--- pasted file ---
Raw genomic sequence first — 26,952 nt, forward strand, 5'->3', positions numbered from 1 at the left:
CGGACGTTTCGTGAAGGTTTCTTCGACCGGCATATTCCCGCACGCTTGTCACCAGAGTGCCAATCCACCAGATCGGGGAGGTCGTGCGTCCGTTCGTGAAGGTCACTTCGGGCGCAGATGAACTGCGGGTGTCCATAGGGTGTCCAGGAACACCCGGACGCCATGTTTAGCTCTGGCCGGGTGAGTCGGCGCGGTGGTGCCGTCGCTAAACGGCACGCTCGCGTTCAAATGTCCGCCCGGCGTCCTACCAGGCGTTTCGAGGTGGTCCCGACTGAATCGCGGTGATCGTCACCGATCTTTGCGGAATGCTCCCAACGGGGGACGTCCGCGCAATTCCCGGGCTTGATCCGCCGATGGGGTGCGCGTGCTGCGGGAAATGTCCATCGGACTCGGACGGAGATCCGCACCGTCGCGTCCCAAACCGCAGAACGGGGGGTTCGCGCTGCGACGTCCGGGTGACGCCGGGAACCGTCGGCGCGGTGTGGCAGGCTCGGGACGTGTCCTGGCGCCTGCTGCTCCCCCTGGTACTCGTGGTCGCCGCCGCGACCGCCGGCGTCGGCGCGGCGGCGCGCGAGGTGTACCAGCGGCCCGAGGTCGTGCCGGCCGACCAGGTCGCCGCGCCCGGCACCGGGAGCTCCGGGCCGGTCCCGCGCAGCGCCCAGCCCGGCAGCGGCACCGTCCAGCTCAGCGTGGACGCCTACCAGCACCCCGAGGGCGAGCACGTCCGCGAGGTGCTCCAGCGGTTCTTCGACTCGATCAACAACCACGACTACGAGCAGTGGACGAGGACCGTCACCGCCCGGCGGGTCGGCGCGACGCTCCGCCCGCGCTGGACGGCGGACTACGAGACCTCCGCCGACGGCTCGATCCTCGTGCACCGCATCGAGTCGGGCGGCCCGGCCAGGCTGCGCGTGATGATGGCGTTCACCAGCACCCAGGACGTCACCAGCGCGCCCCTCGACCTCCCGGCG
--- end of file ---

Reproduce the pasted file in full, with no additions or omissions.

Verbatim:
Raw genomic sequence first — 26,952 nt, forward strand, 5'->3', positions numbered from 1 at the left:
CGGACGTTTCGTGAAGGTTTCTTCGACCGGCATATTCCCGCACGCTTGTCACCAGAGTGCCAATCCACCAGATCGGGGAGGTCGTGCGTCCGTTCGTGAAGGTCACTTCGGGCGCAGATGAACTGCGGGTGTCCATAGGGTGTCCAGGAACACCCGGACGCCATGTTTAGCTCTGGCCGGGTGAGTCGGCGCGGTGGTGCCGTCGCTAAACGGCACGCTCGCGTTCAAATGTCCGCCCGGCGTCCTACCAGGCGTTTCGAGGTGGTCCCGACTGAATCGCGGTGATCGTCACCGATCTTTGCGGAATGCTCCCAACGGGGGACGTCCGCGCAATTCCCGGGCTTGATCCGCCGATGGGGTGCGCGTGCTGCGGGAAATGTCCATCGGACTCGGACGGAGATCCGCACCGTCGCGTCCCAAACCGCAGAACGGGGGGTTCGCGCTGCGACGTCCGGGTGACGCCGGGAACCGTCGGCGCGGTGTGGCAGGCTCGGGACGTGTCCTGGCGCCTGCTGCTCCCCCTGGTACTCGTGGTCGCCGCCGCGACCGCCGGCGTCGGCGCGGCGGCGCGCGAGGTGTACCAGCGGCCCGAGGTCGTGCCGGCCGACCAGGTCGCCGCGCCCGGCACCGGGAGCTCCGGGCCGGTCCCGCGCAGCGCCCAGCCCGGCAGCGGCACCGTCCAGCTCAGCGTGGACGCCTACCAGCACCCCGAGGGCGAGCACGTCCGCGAGGTGCTCCAGCGGTTCTTCGACTCGATCAACAACCACGACTACGAGCAGTGGACGAGGACCGTCACCGCCCGGCGGGTCGGCGCGACGCTCCGCCCGCGCTGGACGGCGGACTACGAGACCTCCGCCGACGGCTCGATCCTCGTGCACCGCATCGAGTCGGGCGGCCCGGCCAGGCTGCGCGTGATGATGGCGTTCACCAGCACCCAGGACGTCACCAGCGCGCCCCTCGACCTCCCGGCG